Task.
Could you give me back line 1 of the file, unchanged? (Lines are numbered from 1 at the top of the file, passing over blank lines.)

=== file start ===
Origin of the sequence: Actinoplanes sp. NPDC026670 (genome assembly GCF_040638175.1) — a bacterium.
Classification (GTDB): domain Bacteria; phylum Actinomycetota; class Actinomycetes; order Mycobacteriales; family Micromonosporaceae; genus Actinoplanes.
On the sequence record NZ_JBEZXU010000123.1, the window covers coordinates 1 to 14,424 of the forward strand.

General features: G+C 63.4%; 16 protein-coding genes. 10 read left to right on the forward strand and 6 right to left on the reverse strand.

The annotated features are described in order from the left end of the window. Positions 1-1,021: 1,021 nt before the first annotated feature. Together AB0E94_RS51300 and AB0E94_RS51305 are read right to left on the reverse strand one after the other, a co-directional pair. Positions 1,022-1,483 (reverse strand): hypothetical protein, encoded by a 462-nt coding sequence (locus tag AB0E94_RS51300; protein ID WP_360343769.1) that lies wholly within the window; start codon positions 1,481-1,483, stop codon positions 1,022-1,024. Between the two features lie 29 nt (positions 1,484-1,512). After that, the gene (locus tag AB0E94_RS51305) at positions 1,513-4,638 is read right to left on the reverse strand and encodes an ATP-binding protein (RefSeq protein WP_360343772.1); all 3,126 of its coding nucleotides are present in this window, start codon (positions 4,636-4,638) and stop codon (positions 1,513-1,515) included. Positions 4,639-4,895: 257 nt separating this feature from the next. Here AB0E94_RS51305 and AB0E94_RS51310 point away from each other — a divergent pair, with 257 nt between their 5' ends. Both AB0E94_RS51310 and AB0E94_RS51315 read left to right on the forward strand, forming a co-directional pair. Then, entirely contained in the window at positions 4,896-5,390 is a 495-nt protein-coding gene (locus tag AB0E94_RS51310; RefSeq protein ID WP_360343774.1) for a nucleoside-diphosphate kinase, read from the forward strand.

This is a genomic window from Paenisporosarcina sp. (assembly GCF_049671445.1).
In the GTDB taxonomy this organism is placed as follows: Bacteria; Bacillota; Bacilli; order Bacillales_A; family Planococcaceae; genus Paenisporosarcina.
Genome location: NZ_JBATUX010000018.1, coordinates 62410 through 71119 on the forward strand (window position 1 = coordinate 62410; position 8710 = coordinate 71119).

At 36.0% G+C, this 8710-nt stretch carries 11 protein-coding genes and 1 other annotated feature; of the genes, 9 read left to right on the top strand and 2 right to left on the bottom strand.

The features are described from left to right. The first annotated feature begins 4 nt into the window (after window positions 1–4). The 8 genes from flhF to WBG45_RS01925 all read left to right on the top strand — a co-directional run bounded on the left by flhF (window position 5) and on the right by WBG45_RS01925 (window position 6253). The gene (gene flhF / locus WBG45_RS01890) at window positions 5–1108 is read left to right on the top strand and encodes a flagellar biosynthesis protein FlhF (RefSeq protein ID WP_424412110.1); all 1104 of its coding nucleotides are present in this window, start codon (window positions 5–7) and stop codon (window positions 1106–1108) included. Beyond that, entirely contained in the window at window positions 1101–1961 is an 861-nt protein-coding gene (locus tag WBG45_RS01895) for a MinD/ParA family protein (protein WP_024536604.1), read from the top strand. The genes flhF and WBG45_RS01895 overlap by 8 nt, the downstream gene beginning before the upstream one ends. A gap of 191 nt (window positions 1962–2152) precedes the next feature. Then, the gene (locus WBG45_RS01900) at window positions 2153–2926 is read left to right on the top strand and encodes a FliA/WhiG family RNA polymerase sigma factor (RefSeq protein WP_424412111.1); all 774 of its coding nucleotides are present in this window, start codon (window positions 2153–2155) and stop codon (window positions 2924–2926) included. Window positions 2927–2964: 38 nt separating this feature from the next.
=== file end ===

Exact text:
Origin of the sequence: Actinoplanes sp. NPDC026670 (genome assembly GCF_040638175.1) — a bacterium.